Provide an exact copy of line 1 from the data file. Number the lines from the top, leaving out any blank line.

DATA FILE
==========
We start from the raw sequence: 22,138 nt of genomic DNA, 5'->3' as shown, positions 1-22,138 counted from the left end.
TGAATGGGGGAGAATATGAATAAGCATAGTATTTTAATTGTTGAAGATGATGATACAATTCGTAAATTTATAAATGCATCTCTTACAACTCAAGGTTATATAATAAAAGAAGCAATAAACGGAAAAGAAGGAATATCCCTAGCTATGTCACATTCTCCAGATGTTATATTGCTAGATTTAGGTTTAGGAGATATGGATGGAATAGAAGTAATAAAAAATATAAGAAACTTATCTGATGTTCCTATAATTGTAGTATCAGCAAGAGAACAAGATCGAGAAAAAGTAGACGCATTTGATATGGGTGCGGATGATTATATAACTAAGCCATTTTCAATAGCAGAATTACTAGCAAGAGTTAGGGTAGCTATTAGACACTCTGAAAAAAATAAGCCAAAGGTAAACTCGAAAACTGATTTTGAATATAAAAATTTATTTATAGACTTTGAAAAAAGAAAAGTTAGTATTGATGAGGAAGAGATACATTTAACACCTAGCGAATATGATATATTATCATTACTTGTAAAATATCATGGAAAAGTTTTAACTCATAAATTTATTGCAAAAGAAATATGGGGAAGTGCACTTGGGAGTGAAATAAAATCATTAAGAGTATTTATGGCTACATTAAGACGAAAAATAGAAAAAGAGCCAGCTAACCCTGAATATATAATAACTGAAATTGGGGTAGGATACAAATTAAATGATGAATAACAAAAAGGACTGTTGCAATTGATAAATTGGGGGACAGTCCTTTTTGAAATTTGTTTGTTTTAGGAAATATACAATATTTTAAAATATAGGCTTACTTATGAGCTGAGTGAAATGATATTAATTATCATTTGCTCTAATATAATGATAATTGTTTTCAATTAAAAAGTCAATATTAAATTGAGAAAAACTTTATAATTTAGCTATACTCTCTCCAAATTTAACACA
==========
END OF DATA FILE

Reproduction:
We start from the raw sequence: 22,138 nt of genomic DNA, 5'->3' as shown, positions 1-22,138 counted from the left end.